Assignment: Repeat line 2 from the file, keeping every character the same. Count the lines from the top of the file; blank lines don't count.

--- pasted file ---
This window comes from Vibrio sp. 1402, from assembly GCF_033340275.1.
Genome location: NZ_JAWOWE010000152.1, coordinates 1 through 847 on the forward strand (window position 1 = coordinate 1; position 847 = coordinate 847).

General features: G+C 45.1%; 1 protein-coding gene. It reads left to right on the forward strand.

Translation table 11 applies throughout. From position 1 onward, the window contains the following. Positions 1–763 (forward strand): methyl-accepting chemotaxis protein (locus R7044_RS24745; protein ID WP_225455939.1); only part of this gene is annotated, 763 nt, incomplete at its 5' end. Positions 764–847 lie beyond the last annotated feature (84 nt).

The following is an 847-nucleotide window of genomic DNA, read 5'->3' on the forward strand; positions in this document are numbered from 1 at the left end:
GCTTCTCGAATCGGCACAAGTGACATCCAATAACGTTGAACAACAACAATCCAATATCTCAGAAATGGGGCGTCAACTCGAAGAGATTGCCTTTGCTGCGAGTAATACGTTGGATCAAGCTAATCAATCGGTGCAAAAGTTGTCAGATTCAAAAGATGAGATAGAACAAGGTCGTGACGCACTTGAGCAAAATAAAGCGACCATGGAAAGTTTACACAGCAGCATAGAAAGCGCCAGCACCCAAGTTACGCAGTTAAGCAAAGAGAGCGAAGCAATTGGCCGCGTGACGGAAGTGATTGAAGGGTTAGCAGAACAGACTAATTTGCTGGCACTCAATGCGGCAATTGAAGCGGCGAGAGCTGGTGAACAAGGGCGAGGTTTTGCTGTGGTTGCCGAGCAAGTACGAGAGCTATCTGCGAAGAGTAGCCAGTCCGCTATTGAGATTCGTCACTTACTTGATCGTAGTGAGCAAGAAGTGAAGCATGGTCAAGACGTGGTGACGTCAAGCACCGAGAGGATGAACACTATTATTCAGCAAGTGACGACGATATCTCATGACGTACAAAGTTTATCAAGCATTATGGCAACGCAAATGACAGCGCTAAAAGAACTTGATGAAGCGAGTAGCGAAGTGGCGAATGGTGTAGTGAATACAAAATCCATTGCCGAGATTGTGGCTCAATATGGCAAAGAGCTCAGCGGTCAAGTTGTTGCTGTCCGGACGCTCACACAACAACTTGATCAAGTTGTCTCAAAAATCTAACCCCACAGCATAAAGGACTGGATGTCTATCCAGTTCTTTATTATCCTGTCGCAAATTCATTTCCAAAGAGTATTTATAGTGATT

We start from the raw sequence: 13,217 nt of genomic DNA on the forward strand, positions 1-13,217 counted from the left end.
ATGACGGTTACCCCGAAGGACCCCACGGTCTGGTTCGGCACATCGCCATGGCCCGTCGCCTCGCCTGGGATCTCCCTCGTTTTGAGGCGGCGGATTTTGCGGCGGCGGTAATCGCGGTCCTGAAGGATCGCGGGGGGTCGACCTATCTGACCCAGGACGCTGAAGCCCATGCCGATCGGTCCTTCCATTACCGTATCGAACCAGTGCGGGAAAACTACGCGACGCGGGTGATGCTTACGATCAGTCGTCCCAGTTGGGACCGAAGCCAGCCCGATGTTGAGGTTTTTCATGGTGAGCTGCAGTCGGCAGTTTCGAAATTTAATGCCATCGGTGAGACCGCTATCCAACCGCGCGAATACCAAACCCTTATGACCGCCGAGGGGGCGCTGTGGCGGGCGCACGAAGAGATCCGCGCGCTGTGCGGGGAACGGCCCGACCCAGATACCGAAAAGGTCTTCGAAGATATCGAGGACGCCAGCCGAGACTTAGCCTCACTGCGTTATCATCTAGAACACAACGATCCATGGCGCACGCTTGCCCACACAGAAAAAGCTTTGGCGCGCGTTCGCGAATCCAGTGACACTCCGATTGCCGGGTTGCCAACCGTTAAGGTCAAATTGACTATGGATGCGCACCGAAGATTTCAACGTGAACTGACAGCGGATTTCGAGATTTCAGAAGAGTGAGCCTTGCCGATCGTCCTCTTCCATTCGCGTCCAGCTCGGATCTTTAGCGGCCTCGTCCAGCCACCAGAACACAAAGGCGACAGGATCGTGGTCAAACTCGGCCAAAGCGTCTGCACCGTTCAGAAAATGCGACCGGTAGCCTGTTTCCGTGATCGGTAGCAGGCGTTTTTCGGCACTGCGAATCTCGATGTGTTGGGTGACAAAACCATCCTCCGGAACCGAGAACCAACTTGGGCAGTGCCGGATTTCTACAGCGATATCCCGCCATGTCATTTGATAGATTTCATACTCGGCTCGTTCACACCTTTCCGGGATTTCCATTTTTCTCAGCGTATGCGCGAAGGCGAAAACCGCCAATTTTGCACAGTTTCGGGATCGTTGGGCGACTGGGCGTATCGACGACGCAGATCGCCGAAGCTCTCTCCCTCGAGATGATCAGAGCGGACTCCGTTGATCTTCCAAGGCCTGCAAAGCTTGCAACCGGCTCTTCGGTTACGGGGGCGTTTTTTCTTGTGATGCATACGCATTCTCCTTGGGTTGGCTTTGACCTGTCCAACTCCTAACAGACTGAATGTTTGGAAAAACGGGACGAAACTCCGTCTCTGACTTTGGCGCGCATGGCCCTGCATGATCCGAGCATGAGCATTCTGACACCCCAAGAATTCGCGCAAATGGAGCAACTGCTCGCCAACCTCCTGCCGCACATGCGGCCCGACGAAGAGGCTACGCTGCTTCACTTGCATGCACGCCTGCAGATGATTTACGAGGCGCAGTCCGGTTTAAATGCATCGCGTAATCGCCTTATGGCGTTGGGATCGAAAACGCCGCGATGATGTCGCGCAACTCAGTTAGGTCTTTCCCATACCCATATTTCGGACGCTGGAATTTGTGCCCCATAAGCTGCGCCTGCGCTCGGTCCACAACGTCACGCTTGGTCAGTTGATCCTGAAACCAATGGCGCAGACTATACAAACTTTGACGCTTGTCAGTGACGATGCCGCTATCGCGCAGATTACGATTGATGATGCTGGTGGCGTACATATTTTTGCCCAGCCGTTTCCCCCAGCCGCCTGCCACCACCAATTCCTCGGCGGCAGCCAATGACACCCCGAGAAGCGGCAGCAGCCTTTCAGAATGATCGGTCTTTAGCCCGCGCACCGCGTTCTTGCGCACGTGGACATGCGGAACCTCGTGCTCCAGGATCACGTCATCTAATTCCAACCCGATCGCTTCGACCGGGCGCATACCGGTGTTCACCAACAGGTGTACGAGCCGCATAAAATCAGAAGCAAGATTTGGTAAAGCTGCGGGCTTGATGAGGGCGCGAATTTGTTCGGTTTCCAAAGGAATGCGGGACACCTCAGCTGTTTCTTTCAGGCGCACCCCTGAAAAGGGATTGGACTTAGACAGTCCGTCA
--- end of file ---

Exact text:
Genome location: NZ_JAWOWE010000152.1, coordinates 1 through 847 on the forward strand (window position 1 = coordinate 1; position 847 = coordinate 847).